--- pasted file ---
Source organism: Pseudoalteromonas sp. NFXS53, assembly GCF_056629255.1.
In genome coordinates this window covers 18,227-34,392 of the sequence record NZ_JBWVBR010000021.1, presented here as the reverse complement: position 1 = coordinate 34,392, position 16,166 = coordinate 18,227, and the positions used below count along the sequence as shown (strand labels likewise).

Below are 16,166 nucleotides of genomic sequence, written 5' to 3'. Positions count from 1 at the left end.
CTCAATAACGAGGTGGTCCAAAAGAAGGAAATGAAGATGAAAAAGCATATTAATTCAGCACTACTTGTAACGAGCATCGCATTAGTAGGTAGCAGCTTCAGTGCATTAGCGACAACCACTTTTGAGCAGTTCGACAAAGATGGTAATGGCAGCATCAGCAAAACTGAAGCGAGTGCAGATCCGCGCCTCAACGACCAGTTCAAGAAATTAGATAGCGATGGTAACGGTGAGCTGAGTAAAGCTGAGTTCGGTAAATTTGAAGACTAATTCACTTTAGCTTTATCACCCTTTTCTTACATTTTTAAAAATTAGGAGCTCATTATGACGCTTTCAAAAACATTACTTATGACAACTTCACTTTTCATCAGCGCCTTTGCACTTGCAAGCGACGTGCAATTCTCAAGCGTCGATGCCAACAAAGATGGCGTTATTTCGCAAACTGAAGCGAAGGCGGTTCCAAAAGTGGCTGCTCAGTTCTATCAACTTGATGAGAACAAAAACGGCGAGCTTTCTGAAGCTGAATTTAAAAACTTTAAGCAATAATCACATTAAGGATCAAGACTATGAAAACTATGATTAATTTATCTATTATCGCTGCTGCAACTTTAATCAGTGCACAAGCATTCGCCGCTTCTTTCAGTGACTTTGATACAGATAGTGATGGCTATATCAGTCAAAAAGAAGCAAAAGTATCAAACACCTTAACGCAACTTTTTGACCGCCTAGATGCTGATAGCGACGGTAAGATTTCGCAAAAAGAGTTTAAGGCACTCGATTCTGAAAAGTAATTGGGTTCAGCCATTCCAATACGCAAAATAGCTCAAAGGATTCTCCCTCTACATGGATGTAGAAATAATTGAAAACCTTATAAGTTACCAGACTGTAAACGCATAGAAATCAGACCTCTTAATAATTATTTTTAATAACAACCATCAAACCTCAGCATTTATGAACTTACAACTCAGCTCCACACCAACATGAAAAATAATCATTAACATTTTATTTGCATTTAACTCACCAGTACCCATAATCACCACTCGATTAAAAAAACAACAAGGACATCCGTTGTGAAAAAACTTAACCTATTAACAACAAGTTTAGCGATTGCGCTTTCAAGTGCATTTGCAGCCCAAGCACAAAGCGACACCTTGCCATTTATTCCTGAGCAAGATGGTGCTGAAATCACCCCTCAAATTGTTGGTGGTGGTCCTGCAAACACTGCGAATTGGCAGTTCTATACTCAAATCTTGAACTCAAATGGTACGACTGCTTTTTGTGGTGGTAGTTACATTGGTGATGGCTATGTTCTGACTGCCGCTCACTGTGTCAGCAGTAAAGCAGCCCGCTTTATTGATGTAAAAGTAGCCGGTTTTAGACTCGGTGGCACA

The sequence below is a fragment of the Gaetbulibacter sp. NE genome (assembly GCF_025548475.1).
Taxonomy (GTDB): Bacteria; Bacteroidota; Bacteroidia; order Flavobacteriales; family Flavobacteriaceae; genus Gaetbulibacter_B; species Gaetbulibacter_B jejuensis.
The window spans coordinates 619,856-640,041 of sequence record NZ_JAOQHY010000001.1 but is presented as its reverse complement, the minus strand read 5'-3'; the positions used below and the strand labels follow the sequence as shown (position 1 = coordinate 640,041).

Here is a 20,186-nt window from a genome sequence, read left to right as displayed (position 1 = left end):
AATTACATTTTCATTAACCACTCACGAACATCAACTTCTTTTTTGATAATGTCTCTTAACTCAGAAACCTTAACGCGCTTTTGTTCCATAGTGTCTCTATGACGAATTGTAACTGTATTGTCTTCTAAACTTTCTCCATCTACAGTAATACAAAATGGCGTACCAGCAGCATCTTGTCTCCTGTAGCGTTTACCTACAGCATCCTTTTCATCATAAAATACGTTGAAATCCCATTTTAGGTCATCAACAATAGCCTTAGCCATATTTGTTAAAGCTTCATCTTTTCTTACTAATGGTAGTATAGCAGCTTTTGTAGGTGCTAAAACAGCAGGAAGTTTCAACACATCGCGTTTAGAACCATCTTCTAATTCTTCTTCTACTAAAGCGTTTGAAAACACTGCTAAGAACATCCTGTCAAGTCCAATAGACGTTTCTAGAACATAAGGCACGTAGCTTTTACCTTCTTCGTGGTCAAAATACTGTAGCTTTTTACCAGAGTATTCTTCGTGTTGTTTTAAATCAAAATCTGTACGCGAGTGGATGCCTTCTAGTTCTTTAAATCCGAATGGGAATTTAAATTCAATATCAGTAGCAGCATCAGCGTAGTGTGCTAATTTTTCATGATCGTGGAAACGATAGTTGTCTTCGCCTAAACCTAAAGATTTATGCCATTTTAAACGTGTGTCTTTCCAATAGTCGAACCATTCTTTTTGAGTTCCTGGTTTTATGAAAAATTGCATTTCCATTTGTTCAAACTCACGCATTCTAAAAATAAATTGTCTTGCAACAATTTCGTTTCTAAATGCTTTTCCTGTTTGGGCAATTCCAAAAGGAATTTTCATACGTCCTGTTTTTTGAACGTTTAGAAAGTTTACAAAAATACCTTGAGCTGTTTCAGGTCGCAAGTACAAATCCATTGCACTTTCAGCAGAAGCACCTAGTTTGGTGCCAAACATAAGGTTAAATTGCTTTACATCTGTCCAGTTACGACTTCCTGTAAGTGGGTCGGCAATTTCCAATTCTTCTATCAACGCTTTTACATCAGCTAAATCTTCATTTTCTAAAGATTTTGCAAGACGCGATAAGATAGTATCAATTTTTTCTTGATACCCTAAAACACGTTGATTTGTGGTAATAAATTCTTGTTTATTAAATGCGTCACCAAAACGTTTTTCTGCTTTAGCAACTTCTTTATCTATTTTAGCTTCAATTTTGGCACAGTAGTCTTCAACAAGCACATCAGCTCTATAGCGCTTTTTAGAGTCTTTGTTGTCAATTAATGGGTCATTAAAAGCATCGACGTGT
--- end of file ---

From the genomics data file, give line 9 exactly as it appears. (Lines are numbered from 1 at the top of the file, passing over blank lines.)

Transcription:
AATTACATTTTCATTAACCACTCACGAACATCAACTTCTTTTTTGATAATGTCTCTTAACTCAGAAACCTTAACGCGCTTTTGTTCCATAGTGTCTCTATGACGAATTGTAACTGTATTGTCTTCTAAACTTTCTCCATCTACAGTAATACAAAATGGCGTACCAGCAGCATCTTGTCTCCTGTAGCGTTTACCTACAGCATCCTTTTCATCATAAAATACGTTGAAATCCCATTTTAGGTCATCAACAATAGCCTTAGCCATATTTGTTAAAGCTTCATCTTTTCTTACTAATGGTAGTATAGCAGCTTTTGTAGGTGCTAAAACAGCAGGAAGTTTCAACACATCGCGTTTAGAACCATCTTCTAATTCTTCTTCTACTAAAGCGTTTGAAAACACTGCTAAGAACATCCTGTCAAGTCCAATAGACGTTTCTAGAACATAAGGCACGTAGCTTTTACCTTCTTCGTGGTCAAAATACTGTAGCTTTTTACCAGAGTATTCTTCGTGTTGTTTTAAATCAAAATCTGTACGCGAGTGGATGCCTTCTAGTTCTTTAAATCCGAATGGGAATTTAAATTCAATATCAGTAGCAGCATCAGCGTAGTGTGCTAATTTTTCATGATCGTGGAAACGATAGTTGTCTTCGCCTAAACCTAAAGATTTATGCCATTTTAAACGTGTGTCTTTCCAATAGTCGAACCATTCTTTTTGAGTTCCTGGTTTTATGAAAAATTGCATTTCCATTTGTTCAAACTCACGCATTCTAAAAATAAATTGTCTTGCAACAATTTCGTTTCTAAATGCTTTTCCTGTTTGGGCAATTCCAAAAGGAATTTTCATACGTCCTGTTTTTTGAACGTTTAGAAAGTTTACAAAAATACCTTGAGCTGTTTCAGGTCGCAAGTACAAATCCATTGCACTTTCAGCAGAAGCACCTAGTTTGGTGCCAAACATAAGGTTAAATTGCTTTACATCTGTCCAGTTACGACTTCCTGTAAGTGGGTCGGCAATTTCCAATTCTTCTATCAACGCTTTTACATCAGCTAAATCTTCATTTTCTAAAGATTTTGCAAGACGCGATAAGATAGTATCAATTTTTTCTTGATACCCTAAAACACGTTGATTTGTGGTAATAAATTCTTGTTTATTAAATGCGTCACCAAAACGTTTTTCTGCTTTAGCAACTTCTTTATCTATTTTAGCTTCAATTTTGGCACAGTAGTCTTCAACAAGCACATCAGCTCTATAGCGCTTTTTAGAGTCTTTGTTGTCAATTAATGGGTCATTAAAAGCATCGACGTGT